small businesses

Small businesses are constantly forming and emerging in a landscape that is ever-evolving. Due to rapid changes in technology and the economy, businesses are regularly having to adapt to brand new marketing channels, invest in (and learn about) new technology, and often compete on a global stage. Fluctuation is becoming increasingly common, demonstrated by the fact that 1.6 million small businesses have reported either a doubling or a halving of revenue in certain months of the year.

However, despite the many challenges faced by small businesses today, the past year has seen 53% of small to medium-sized enterprises report an increase in revenue, and 23% of small businesses have had to employ more staff due to rapid expansion. For success to be an option, it is important for small businesses to stay aware of the challenges they face in order to rise above them.

Customer Service

With the growing significance and omniscience of the internet, customer service has never been more vital to a business’s reputation. We live in an age where instant gratification is not only easily accessible for customers, but expected by them too. Businesses that fail to provide this instant gratification often risk losing the customer’s interest. This is one of the many reasons that small businesses can find it challenging to keep up with the customer service needs and expectations of the 21st century.

Social media has brought customer services to a wider, more public stage, leading to good customer service becoming not only an art form, but a marketing channel for businesses too. A business’s customer responses, dialogues and feedback on social media form a valuable part of your brand and identity. Reliable and helpful responses can earn a company a top reputation with customers, further supporting the success of your business. Furthermore, in an age where customers find brands and corporations increasingly faceless and less personable, social media interactions can help your business appear more humanized, welcoming and friendly.

Another challenge that can fall under the same umbrella is the challenge small businesses face to maintain a reputation in the age of social media. Customer dissatisfaction can have a much bigger impact on reputations today than was ever possible before. It is so easy for customers to take to the web with their concerns and complaints, voicing them much louder and with a wider reach than was ever possible before the internet. As it becomes much easier for one slip up to seriously dent a business’s reputation, it is becoming vital for small businesses to cultivate and monitor their online reputation with as much care as they would with face-to-face clientele.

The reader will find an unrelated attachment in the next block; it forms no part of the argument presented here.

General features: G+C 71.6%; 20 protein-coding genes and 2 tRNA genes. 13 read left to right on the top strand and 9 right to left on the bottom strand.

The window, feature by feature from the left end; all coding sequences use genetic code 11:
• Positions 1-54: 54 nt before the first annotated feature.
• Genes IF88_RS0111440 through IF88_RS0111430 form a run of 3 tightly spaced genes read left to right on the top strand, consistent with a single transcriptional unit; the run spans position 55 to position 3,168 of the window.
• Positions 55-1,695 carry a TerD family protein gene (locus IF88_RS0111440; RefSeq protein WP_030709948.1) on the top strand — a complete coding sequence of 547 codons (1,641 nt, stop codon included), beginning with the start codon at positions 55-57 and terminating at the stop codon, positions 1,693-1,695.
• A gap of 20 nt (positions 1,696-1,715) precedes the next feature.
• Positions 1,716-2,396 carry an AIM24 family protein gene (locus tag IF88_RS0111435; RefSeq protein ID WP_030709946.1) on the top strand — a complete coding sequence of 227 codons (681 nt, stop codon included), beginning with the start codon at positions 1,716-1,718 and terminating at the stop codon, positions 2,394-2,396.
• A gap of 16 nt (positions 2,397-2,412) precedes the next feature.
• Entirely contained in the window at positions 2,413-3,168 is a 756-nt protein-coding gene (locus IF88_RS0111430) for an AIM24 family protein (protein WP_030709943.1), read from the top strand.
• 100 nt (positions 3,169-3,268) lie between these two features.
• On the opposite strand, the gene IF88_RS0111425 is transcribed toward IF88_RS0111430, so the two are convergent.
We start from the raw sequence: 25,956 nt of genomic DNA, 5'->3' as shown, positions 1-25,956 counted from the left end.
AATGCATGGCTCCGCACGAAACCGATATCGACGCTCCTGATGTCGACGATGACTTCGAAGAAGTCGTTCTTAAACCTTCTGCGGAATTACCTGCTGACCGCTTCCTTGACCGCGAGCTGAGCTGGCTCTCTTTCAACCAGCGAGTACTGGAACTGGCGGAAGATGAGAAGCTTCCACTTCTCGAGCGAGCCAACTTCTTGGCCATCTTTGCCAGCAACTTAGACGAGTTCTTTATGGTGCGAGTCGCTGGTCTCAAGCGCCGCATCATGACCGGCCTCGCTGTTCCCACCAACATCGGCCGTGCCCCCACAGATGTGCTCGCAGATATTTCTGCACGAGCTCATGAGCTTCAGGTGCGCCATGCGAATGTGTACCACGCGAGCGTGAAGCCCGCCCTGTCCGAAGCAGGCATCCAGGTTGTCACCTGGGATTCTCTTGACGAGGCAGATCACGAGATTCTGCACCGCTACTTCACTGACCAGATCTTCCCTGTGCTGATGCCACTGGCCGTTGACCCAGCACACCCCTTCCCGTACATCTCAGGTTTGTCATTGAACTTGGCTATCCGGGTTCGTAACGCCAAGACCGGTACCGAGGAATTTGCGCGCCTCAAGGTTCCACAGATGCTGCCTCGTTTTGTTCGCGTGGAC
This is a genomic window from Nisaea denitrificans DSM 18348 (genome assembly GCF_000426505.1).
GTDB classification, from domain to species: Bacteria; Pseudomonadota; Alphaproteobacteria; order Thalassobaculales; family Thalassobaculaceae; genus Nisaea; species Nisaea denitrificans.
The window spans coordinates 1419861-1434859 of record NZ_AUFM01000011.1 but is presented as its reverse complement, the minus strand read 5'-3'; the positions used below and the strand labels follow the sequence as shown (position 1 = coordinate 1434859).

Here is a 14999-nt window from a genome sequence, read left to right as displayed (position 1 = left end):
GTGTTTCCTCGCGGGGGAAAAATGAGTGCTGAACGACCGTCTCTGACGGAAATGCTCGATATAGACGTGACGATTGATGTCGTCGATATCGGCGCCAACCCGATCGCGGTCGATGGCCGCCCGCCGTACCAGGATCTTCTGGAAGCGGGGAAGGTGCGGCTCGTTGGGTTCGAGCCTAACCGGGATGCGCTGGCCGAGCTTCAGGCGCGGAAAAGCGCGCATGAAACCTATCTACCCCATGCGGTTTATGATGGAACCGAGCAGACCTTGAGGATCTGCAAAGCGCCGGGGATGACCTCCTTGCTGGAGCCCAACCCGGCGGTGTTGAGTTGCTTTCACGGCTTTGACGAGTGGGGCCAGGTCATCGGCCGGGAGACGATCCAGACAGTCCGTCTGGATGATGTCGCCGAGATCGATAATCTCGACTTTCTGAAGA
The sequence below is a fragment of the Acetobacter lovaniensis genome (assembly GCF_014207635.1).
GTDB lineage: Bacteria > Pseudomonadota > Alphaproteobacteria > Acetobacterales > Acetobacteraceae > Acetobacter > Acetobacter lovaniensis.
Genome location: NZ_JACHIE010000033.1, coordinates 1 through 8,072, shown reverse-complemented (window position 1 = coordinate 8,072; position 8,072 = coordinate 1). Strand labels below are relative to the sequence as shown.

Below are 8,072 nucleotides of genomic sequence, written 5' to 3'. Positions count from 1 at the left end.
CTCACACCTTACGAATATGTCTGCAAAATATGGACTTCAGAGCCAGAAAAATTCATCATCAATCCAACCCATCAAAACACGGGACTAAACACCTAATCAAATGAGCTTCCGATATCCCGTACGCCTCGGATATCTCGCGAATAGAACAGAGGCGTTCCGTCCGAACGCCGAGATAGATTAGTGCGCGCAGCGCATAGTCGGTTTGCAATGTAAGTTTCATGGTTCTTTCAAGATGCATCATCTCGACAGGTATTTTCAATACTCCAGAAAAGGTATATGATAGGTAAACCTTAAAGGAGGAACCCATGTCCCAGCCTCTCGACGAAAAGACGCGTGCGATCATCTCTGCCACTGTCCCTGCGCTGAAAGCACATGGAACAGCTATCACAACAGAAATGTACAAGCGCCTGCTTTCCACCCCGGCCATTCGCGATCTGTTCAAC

Financial management

Small businesses can face many more challenges when it comes to financial management compared to their larger, more established counterparts. One of the realities of business is that you have to spend money to make money, and reports have shown that 29% of businesses fail due to running out of capital. Furthermore, debt repayment can make growth slow and unstable.

Many CEOs of small businesses are big-picture thinkers, ideas-focused, and less likely to be the most efficient with cash flow, cost reductions and profit margins. Many small businesses often lack a full-time CFO, too. It’s a great idea to invest in financial consultants who can help keep your business stable and growing.

Uncertainty about the future

It is a rare skill to possess sharp insight into the future of the economy and market, and this may not be every CEO’s strong suit. However, customer trends and market trends are key factors in the growth and success of your business, so it can be crucial to find a way to navigate and sail through these trends and changes. As our economic climate becomes more and more changeable, it is a great idea to have team members on board who are astute at reading and predicting cultural and market trends to give your business more promise for the future.

Embracing change

There are so many innovations and changes happening constantly in every industry that it can be a tough challenge to know if and when you should channel valuable resources into embracing these changes. Not all new innovations, technology and trends are born equal – with so many options and choices it is difficult to know what will be the best long term investment for your business. Many potential changes for your business can just as quickly become obsolete.

The best way for each business to make careful, deliberate and useful choices for their future is to listen to informed opinions on the difference between available updates, how they can serve your company in the long run, and how they can lead to future success.

Clay Morrison is a freelance content creator and researcher from Edinburgh. He finished a degree in business development and will start his graduate school next year. He specializes in topic on technology, business, sustainability and safety.

Small businesses stock photo by Hurst Photo/Shutterstock